Normal blood test results with symptoms

I am new here are 3 lots of results since being on Levo and T3. I started Levo in 2014 and T3 in mid 2015. Current dose is 150mcg Levo/5mcg T3 moved up from 125mcg Levo. Symptoms are difficulty swallowing, dry skin, constipation, joint aches and pains, fatigue, weak arms and legs, feeling cold, hair loss. heavy periods, numbness/burning and tingling in toes, feet and eyes, inability to think straight. If anyone could advice why I continue to feel so awful I would be grateful thankyou.

JAN-2017 - 125mcg Levo/5mcg T3

TSH 1.77 (0.2 - 4.2(

Free T4 15.6 (12 - 22)

Free T3 - 4.1 (3.1 - 6.8)

TPO antibodies 785 (<34)

TG antibodies 311.5 (<115)

NOV-2017 - 125mcg Levo/5mcg T3

TSH 2.38 (0.2 - 4.2)

Free T4 18.9 (12 - 22)

Free T3 4.5 (3.1 - 6.8)

AUG-2017 - 125mcg Levo/5mcg T3

TSH 2.91 (0.2 - 4.2)

Free T4 17.5 (12 - 22)

Free T3 4.2 (3.1 - 6.8)

9 Replies

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  • Sammy887 Presumably your dose was increased to 150mcg Levo after those results. Your FT3 is very low and you could do with an increase in that but endos rarely seem to give more than a very tiddly dose. The extra Levo might raise the FT3 a bit as there will be a bit more to convert, but I don't think it will raise your FT3 enough.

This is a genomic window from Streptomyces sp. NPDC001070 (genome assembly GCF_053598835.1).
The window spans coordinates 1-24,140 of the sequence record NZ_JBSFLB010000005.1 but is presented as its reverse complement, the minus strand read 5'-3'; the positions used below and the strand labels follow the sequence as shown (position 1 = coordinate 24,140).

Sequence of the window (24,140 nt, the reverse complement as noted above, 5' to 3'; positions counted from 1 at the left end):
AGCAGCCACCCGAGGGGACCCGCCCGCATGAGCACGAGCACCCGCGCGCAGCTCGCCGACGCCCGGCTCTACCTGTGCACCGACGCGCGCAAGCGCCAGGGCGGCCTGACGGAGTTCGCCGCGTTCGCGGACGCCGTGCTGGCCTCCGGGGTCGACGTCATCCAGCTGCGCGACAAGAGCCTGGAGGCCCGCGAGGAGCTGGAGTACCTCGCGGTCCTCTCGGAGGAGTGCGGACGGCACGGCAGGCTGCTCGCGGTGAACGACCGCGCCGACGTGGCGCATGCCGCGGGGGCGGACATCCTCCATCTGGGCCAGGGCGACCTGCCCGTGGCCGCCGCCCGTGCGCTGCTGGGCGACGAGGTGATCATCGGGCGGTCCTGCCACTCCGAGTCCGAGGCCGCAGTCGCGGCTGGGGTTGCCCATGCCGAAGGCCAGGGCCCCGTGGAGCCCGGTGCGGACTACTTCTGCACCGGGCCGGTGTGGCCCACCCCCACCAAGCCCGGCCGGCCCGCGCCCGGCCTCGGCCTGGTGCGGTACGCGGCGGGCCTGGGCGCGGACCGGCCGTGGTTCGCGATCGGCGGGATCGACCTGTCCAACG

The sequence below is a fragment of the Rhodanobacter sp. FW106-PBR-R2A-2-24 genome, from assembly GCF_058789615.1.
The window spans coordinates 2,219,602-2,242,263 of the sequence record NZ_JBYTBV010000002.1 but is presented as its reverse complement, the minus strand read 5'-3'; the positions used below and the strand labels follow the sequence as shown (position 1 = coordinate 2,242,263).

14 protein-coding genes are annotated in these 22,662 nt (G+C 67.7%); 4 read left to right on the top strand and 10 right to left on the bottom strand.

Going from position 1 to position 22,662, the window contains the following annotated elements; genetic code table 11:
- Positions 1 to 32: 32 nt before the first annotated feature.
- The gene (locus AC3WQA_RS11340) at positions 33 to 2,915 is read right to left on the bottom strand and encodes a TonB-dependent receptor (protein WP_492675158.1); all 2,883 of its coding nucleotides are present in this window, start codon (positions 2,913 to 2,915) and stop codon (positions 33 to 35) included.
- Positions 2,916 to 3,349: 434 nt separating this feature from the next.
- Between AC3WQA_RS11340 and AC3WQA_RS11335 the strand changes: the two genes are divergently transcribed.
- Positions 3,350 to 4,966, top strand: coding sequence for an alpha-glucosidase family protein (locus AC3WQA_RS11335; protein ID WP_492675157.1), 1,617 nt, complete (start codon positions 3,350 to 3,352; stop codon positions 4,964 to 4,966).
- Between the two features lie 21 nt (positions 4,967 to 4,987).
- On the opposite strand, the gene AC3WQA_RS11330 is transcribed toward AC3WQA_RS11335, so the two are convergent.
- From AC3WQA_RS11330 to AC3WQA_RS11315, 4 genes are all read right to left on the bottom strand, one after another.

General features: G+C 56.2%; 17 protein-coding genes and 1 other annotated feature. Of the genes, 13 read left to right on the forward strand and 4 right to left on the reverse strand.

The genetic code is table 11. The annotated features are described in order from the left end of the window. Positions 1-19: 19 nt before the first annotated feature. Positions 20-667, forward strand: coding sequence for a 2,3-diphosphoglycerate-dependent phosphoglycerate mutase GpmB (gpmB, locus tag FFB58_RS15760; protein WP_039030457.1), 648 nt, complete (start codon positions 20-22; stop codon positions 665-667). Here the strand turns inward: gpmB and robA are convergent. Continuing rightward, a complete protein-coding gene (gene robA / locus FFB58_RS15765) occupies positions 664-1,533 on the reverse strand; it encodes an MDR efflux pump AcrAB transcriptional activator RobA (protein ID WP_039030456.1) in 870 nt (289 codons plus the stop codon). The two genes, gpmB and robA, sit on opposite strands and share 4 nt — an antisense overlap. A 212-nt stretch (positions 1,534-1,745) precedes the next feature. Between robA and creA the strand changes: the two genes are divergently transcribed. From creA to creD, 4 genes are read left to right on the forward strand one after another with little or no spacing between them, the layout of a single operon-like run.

Have you been told that your high antibodies mean that you are positive for autoimmune thyroid disease aka Hashimoto's? This is where antibodies attack the thyroid and eventually destroy it. Hashi's isn't treated, it's the resulting hypothyroidism that is.

    You can help reduce the antibodies by adopting a strict gluten free diet. Gluten contains gliadin which is thought to trigger antibody attacks. Supplementing with Selenium L-selenomethionine 200mcg daily and keeping TSH very low or suppressed also helps reduce the antibodies.

    Some of the symptoms you've mentioned are indicative of low levels of nutrients. If you've had the following tested then post the results with reference ranges, if not it would be a good idea to ask for them or get them done privately:

    Vit D

    B12

    Folate

    Ferritin

  • Hi and thankyou yes the dose was raised after Jan's results. Another symptom that has started is pressure on my throat. I had an ultrasound scan done 2 years ago which showed a goitre. I haven't been told I have Hashimotos and results for ferritin, folate, B12 and vitamin D are below.

    Ferriitn 9 (15 - 150 premenopausal females)

    Folate 2.8 (4.6 - 18.7)

    Vitamin B12 189 (190 - 900)

    Total 25 OH vitamin D 23.8

    (<25 severe vitamin D deficiency

    25 - 50 vitamin D deficiency

    50 - 75 suboptimal

    >25 adequate)

  • I see Puncturedbicycle has said everything I would say. You obviously have a total idiot for a GP if she can't see what is wrong with those results.

    And "live with your symptoms" - what a stupid thing to say, how would she like to live with them. Utterly ridiculous.

    For your B12 and Folate, pop over to the Pernicious Anaemia Society forum here on Health Unlocked for further advice. You will need to be tested for PA, but they will put you on the right track

    healthunlocked.com/pasoc